Roberto Nickson The Holiday season \ Unsplash. com\

Have you recovered from the Thanksgiving holiday yet? I haven’t. But it was a special one for me—granddaughter married, a week with my daughter and son-in-law, a fall with the bruises still healing. Phew!

Most of us had family gatherings that were somewhere on the spectrum, from fantastic to flashes of awful. But we are grateful to get together with our families and friends now that Covid Delta is mostly over.

But what are these two months of holidays all about? It is primarily a time to bring family members together in one spot from the far-flung locations where they live. To renew and rebuild relationships.

But now that Thanksgiving is over, it has evolved into the most highly marketed period for buying gifts. If you don’t participate, the advertising industry has deemed you a failure. A scrooge. Far from the original intent of the following holiday Christmas. Give the best gift of all your undivided attention.

We follow this with the last holiday of the season-New Year’s Eve. A time of partying to ring out the old year and ring in the new. A lot is going on during this brief two-month period. But wait, there’s more!

The holiday season is also the two-month season of evaluating/reviewing our year if you are a part of the productivity scene. We are supposed to examine how we did on the goals and new year’s resolutions we set for last year and start setting them for 2022.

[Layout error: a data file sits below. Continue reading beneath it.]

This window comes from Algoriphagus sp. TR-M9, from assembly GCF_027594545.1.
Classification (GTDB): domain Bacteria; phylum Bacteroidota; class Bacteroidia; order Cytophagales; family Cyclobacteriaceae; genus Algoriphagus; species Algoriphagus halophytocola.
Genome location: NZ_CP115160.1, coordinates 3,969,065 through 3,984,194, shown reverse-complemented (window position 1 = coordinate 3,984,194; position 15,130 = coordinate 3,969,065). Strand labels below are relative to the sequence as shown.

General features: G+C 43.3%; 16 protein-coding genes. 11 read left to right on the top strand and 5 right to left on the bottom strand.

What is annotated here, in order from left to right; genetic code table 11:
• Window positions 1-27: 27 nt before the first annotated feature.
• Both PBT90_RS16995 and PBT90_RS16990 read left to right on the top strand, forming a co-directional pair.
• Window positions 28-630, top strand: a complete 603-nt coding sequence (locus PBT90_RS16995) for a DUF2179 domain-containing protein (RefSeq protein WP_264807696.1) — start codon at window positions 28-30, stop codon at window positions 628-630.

How did you do last year?

For New Year’s resolutions, generally, we do terribly. We buy gym memberships thinking we will get healthier. Start regularly going for about a month, then our life takes over, and the resolution to get healthy goes by the wayside.

Five questions to ask yourself before you set a Resolution, Goal or Intention for the New Year.

  1. Is this goal important to me?
    If it isn’t important then why set it and fret about it all year. I t will just lead to unnecessary stress or a sense of failure when you give up.
  2. Is this my goal or one required of me?
    If it is your goal you are more likely to do it, with the exception for work-related goals. If someone else suggests that it would be a good goal, I don’t hold out much hope for you.
  3. How do I build the habits I need to reach this goal?
    It takes repetition and self-reward to build habits, even if that reward is simply an imaginary high-five. If your goal is o to the gym daily and you have made it for the past thirty days then have to miss one. Don’t quit, just start over. Meeting your goals requires one step and one habit at a time.
  4. Why do I want to do this?
    We all need our own why. I can’t envision why a person would run a marathon, compete in an Ironman triathlon, or run in Phoenix in the afternoon heat each summer. But some people have their own why to do these things. Similarly, I try to publish two essays and one newsletter per week. I am approaching 150 so far. Some of you probably think this is as crazy, and maybe so. But I understand my why.
  5. How will I reward myself when I reach my goal?
    Reaching each of your goals deserves a reward. Bake a cake. Find a reward that is meaningful to you. This will help you reach each of your other goals.

Since this is the season for setting Goals, Intentions, and New Year’s resolutions, this will be my topic over the following blogs. Enjoy!

“You cannot expect to achieve new goals or move beyond your present circumstances unless you change.” — Les Brown.